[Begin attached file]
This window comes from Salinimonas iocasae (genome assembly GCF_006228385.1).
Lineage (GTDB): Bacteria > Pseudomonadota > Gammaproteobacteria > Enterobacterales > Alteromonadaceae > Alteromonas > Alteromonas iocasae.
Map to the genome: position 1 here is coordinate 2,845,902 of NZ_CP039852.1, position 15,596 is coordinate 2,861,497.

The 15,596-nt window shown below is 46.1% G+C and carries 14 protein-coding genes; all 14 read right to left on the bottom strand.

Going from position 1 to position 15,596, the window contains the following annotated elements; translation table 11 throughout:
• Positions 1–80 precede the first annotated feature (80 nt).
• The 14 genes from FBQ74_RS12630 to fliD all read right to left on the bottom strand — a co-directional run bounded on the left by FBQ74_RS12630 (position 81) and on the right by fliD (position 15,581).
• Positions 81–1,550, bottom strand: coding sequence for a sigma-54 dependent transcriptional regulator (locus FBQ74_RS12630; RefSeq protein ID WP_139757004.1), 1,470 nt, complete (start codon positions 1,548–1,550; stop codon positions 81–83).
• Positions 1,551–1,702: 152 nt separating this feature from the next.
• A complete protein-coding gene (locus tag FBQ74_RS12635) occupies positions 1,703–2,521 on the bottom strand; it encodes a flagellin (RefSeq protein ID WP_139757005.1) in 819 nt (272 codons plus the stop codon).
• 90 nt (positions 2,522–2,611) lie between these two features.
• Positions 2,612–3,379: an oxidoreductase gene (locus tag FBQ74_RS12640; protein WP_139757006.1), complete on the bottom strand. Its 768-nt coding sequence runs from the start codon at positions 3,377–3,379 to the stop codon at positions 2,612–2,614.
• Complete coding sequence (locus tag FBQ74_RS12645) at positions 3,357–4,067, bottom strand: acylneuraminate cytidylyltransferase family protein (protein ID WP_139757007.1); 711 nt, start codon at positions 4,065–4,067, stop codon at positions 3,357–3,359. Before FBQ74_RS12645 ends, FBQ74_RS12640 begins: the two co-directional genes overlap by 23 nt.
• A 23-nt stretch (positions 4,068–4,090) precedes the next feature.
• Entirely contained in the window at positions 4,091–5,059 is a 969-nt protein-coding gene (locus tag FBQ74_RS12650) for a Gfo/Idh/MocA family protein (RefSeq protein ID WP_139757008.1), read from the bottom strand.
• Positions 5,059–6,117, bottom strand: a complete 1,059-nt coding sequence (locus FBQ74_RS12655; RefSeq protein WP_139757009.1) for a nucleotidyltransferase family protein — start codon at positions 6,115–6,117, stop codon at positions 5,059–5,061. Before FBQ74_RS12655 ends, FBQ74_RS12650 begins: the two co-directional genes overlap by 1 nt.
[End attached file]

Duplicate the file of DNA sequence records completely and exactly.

This window comes from Salinimonas iocasae (genome assembly GCF_006228385.1).
Lineage (GTDB): Bacteria > Pseudomonadota > Gammaproteobacteria > Enterobacterales > Alteromonadaceae > Alteromonas > Alteromonas iocasae.
Map to the genome: position 1 here is coordinate 2,845,902 of NZ_CP039852.1, position 15,596 is coordinate 2,861,497.

The 15,596-nt window shown below is 46.1% G+C and carries 14 protein-coding genes; all 14 read right to left on the bottom strand.

Going from position 1 to position 15,596, the window contains the following annotated elements; translation table 11 throughout:
• Positions 1–80 precede the first annotated feature (80 nt).
• The 14 genes from FBQ74_RS12630 to fliD all read right to left on the bottom strand — a co-directional run bounded on the left by FBQ74_RS12630 (position 81) and on the right by fliD (position 15,581).
• Positions 81–1,550, bottom strand: coding sequence for a sigma-54 dependent transcriptional regulator (locus FBQ74_RS12630; RefSeq protein ID WP_139757004.1), 1,470 nt, complete (start codon positions 1,548–1,550; stop codon positions 81–83).
• Positions 1,551–1,702: 152 nt separating this feature from the next.
• A complete protein-coding gene (locus tag FBQ74_RS12635) occupies positions 1,703–2,521 on the bottom strand; it encodes a flagellin (RefSeq protein ID WP_139757005.1) in 819 nt (272 codons plus the stop codon).
• 90 nt (positions 2,522–2,611) lie between these two features.
• Positions 2,612–3,379: an oxidoreductase gene (locus tag FBQ74_RS12640; protein WP_139757006.1), complete on the bottom strand. Its 768-nt coding sequence runs from the start codon at positions 3,377–3,379 to the stop codon at positions 2,612–2,614.
• Complete coding sequence (locus tag FBQ74_RS12645) at positions 3,357–4,067, bottom strand: acylneuraminate cytidylyltransferase family protein (protein ID WP_139757007.1); 711 nt, start codon at positions 4,065–4,067, stop codon at positions 3,357–3,359. Before FBQ74_RS12645 ends, FBQ74_RS12640 begins: the two co-directional genes overlap by 23 nt.
• A 23-nt stretch (positions 4,068–4,090) precedes the next feature.
• Entirely contained in the window at positions 4,091–5,059 is a 969-nt protein-coding gene (locus tag FBQ74_RS12650) for a Gfo/Idh/MocA family protein (RefSeq protein ID WP_139757008.1), read from the bottom strand.
• Positions 5,059–6,117, bottom strand: a complete 1,059-nt coding sequence (locus FBQ74_RS12655; RefSeq protein WP_139757009.1) for a nucleotidyltransferase family protein — start codon at positions 6,115–6,117, stop codon at positions 5,059–5,061. Before FBQ74_RS12655 ends, FBQ74_RS12650 begins: the two co-directional genes overlap by 1 nt.